They aspire to be good parents. Some, having gone through adverse childhood experiences themselves, are determined to do more to ensure their children grow up well and protected.

Juggling the needs of growing children in Singapore can be challenging for all families - more so for those with less resources. Some work hourly paid jobs or have irregular shifts in order to be with their children during the day.

There are also many who brave bad weather and work through the night to do food deliveries to earn extra income for their families.     

I have also come to know many fathers who work two jobs, preferring not to apply for financial assistance. This is not pride, but rather, a desire to provide for their families.

My colleagues and I at KidStart applaud these families for their grit and resilience in wanting the best for their children, and will support them to defray some of their practical needs such as diapers or groceries.

We also guide them on how to enhance their children’s growth and development by leveraging parents' existing knowledge and skills, highlighting opportunities for them to interact with their children and sharing strategies that will empower them to be confident caregivers.

As KidStart practitioners, we understand that parents can sometimes feel frustrated with their children.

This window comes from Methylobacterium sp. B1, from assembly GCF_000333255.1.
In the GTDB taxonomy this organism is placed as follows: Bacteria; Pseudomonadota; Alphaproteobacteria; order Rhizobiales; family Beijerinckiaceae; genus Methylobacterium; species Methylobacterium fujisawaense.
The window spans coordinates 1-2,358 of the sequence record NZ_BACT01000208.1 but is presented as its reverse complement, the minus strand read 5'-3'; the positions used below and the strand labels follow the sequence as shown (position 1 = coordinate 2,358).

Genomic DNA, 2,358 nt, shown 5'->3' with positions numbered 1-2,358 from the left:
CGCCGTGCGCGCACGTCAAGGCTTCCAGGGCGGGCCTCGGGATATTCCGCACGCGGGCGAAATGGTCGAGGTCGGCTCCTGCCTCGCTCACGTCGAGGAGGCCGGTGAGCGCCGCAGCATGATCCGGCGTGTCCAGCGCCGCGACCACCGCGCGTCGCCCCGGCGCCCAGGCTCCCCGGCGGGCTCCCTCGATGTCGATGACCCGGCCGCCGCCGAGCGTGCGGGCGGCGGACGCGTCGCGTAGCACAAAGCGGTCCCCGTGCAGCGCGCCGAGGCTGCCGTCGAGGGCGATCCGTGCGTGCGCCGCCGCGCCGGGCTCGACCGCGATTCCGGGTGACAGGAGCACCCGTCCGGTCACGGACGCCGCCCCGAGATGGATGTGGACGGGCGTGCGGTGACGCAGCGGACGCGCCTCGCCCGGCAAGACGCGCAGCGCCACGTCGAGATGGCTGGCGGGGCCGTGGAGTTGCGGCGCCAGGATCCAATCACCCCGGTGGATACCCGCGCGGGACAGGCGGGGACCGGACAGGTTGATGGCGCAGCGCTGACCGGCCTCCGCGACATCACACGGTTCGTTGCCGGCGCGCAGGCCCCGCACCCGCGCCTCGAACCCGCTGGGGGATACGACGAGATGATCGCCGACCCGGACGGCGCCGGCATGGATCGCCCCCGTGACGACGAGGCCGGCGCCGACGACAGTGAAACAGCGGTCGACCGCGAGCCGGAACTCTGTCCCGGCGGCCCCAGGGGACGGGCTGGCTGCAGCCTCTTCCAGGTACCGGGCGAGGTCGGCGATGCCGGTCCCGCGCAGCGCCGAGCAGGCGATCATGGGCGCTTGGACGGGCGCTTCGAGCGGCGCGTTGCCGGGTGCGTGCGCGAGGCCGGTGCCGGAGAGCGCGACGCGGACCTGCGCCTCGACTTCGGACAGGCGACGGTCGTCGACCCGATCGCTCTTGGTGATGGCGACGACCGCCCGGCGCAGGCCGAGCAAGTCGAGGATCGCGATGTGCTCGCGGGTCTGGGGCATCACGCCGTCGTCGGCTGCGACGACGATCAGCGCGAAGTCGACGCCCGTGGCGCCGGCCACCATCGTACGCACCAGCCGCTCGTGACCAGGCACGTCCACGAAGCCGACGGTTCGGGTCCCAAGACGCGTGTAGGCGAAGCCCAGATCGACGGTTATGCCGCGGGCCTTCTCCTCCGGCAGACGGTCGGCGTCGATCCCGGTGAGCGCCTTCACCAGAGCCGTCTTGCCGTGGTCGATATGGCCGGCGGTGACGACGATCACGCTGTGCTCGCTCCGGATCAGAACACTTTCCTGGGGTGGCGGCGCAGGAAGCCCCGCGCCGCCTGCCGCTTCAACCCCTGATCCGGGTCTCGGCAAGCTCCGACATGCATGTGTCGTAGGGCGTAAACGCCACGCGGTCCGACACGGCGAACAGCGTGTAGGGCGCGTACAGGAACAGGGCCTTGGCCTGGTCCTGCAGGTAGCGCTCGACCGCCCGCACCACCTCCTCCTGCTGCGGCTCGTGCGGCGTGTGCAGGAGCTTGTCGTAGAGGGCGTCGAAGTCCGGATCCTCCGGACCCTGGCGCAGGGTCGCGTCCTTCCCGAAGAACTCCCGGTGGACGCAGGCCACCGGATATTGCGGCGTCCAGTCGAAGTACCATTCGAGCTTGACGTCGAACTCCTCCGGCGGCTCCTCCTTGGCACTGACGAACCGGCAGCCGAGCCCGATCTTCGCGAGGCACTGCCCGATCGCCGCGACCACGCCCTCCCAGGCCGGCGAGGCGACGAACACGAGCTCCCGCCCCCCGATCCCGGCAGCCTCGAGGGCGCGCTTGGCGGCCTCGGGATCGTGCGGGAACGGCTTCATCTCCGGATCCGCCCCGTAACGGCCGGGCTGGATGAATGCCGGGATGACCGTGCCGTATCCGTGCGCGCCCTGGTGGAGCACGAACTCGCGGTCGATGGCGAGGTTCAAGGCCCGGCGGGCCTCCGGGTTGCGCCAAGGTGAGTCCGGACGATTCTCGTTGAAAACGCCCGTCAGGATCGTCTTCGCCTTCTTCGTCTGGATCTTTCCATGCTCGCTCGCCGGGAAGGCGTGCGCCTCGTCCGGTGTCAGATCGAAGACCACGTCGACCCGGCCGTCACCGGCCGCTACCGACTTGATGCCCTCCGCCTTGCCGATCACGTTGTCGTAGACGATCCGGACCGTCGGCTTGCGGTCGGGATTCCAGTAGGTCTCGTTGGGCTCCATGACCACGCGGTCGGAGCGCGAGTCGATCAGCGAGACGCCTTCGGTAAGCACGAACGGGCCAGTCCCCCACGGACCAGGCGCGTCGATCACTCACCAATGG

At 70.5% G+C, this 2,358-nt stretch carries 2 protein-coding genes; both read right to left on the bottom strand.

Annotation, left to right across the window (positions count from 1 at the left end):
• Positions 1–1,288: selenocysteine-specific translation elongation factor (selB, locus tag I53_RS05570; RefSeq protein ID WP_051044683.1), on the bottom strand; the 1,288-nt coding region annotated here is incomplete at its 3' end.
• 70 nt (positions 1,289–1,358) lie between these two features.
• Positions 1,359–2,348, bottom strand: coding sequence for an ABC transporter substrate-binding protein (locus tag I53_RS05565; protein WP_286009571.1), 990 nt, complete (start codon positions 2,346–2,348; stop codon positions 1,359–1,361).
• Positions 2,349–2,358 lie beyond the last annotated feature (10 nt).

It can be especially trying for single parents, as they play dual roles and face even more challenges in finding respite, if they don’t have adequate family support.     

Oftentimes struggling with their own mental wellbeing and health issues, the parents still hold on to their aspirations to create a nurturing home environment for their children.

Coping with additional challenges brought about by Covid-19, and the lack of income because they do not have paid medical leave from work, they persist with belief and optimism that their lives will get better.

In June’s case, she resolutely pushed through to get her family enrolled in the KidStart programme, despite initial hesitation about receiving support from external agencies.

With support and help from a KidStart Home Visitor, June has learnt to better engage her children and is able to better communicate with them, significantly reducing her frustrations. She is now encouraging others like her not to be afraid to reach out and seek help.

I’m always amazed at the effort put in by parents for their children in using the strategies shared by KidStart’s home visitors.     

No matter how small the effort was, it created a huge impact on their children.